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Is there a better way to distribute local road aid in Wisconsin?

Traffic crowds a recently rebuilt section of Verona Road in Fitchburg in January 2017. The nonpartisan Wisconsin Policy Forum has released a report questioning the state’s method of distributing money for local projects. (File photo by Kevin Harnack)

The state’s main aid program for local roads could deliver support more efficiently to places with the greatest need, raising the question of whether it’s time to revisit how these dollars are distributed.

The state’s General Transportation Aids (GTA) program is the second-largest program in the Wisconsin Department of Transportation. At $508.2 million in 2021, including supplemental payments, it’s the second-largest form of state aid to municipal governments in Wisconsin and one of the top forms of aid to counties. The GTA program also is growing more rapidly than other forms of state aid to localities, such as shared-revenue payments.

Yet the formula for distributing the funding has not been revised in two decades. Over time, more funding has shifted toward smaller municipalities that receive the same aid payment regardless of how much they spend on roads, removing an incentive for investing in infrastructure.

For large municipalities and counties, increases may be going toward growing communities with the ability to spend more on road-related costs, making it harder for low-growth communities to invest in roads. Reviewing the state formula in light of these trends could help ensure the dollars are distributed more equitably and better advance the state’s transportation goals.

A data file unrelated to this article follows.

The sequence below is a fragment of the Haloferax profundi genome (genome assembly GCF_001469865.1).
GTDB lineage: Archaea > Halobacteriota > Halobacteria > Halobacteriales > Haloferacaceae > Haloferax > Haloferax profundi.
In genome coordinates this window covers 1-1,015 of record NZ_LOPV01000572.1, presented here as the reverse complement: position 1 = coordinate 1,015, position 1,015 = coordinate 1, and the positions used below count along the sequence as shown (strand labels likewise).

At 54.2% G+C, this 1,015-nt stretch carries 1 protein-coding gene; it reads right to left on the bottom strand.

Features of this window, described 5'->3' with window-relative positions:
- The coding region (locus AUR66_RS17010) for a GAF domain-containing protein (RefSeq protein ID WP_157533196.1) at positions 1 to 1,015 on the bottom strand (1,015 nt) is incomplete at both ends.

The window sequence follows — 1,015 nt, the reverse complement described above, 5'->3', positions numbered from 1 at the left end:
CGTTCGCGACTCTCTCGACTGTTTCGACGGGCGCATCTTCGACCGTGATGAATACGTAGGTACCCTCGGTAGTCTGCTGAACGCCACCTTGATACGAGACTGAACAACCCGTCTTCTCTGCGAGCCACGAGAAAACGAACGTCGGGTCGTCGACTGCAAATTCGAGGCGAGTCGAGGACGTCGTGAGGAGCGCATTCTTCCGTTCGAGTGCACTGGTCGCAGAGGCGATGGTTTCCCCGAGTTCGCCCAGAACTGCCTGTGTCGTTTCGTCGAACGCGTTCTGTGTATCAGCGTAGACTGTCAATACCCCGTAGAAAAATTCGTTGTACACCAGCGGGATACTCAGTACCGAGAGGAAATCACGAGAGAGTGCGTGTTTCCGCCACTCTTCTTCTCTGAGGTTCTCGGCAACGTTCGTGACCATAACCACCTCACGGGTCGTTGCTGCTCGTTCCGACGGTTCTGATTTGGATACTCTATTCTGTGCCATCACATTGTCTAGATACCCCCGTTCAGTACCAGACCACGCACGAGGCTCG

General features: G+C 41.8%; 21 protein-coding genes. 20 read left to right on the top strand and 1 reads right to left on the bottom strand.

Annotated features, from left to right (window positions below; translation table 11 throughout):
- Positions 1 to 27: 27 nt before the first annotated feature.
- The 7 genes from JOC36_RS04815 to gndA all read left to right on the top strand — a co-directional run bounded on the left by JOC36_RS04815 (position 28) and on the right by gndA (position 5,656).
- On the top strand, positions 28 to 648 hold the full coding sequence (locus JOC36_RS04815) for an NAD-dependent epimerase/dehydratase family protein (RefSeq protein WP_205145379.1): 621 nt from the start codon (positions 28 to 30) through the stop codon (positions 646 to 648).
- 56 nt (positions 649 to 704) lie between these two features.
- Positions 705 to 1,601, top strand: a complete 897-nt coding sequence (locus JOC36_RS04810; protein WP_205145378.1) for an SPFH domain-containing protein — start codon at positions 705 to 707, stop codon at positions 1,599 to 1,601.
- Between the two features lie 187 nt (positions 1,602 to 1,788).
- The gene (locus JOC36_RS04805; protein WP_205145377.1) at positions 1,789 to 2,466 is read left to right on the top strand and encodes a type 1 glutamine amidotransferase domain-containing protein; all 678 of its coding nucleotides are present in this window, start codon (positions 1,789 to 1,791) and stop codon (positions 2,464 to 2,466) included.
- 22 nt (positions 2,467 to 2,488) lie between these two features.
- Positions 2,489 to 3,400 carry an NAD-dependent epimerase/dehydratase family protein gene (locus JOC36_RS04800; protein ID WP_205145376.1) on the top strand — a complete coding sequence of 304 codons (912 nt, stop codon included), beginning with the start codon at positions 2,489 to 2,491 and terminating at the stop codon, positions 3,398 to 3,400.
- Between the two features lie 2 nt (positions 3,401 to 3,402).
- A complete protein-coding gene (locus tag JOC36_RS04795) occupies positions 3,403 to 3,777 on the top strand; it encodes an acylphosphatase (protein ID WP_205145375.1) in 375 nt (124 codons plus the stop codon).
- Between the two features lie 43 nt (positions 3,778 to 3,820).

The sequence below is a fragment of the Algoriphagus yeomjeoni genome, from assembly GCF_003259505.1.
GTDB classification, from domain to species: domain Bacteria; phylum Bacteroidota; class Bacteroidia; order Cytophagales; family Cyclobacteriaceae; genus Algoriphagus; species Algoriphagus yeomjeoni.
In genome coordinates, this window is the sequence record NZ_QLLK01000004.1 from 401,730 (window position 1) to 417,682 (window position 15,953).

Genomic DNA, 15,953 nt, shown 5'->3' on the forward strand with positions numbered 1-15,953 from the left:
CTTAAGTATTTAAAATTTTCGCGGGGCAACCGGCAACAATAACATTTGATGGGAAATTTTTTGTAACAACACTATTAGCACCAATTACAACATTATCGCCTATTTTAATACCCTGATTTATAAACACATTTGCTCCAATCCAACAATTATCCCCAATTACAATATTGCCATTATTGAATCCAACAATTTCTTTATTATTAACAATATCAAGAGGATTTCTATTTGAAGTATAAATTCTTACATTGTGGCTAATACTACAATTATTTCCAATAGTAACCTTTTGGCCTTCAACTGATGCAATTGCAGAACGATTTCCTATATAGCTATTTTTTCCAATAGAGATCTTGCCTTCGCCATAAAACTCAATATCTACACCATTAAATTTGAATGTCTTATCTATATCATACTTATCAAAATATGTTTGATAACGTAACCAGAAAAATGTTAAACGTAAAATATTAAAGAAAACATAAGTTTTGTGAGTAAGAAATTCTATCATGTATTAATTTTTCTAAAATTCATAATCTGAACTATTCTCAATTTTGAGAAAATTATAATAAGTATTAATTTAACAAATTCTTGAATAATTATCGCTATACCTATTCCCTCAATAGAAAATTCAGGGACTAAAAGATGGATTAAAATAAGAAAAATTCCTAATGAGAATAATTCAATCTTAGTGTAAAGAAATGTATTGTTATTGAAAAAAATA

For decades, state GTA payments have been distributed to local governments through a pair of formulas. The first takes into account the number of road miles in a given place and the second the share of certain costs associated with its roads, including not only maintenance and construction but also related expenses such as police. Municipalities provide data for the two sets of calculations and the state uses the one yielding the largest payment. Nearly all towns and some villages are paid through the mile formula, whereas larger villages and cities generally are paid through the share-of-costs formula.

State leaders have increased the road-mile rate much more since 1990 (by 224%) than they have total GTA funding (133%). Though the state has avoided it in recent years, this trend of prioritizing the road-mile rate over the overall program has meant GTA funding has increased faster for small communities (towns and some villages) and more slowly for cities and counties.

The options for revising the GTA program that state officials could consider include giving more say to local leaders, possibly through an advisory council of local officials, tweaking the GTA formula by reducing its emphasis on police costs and allowing for greater emphasis on expenses from road maintenance and construction; rewriting the GTA formula to take greater account of considerations such as road or pavement types; population or vehicle registrations, or other factors; or continue the recent practice of shifting more future funding increases for local road aids into the state’s Local Road Improvement Program or other programs.

This column was produced by Wisconsin Policy Forum, the state’s leading resource for nonpartisan state and local government research and civic education. Learn more at

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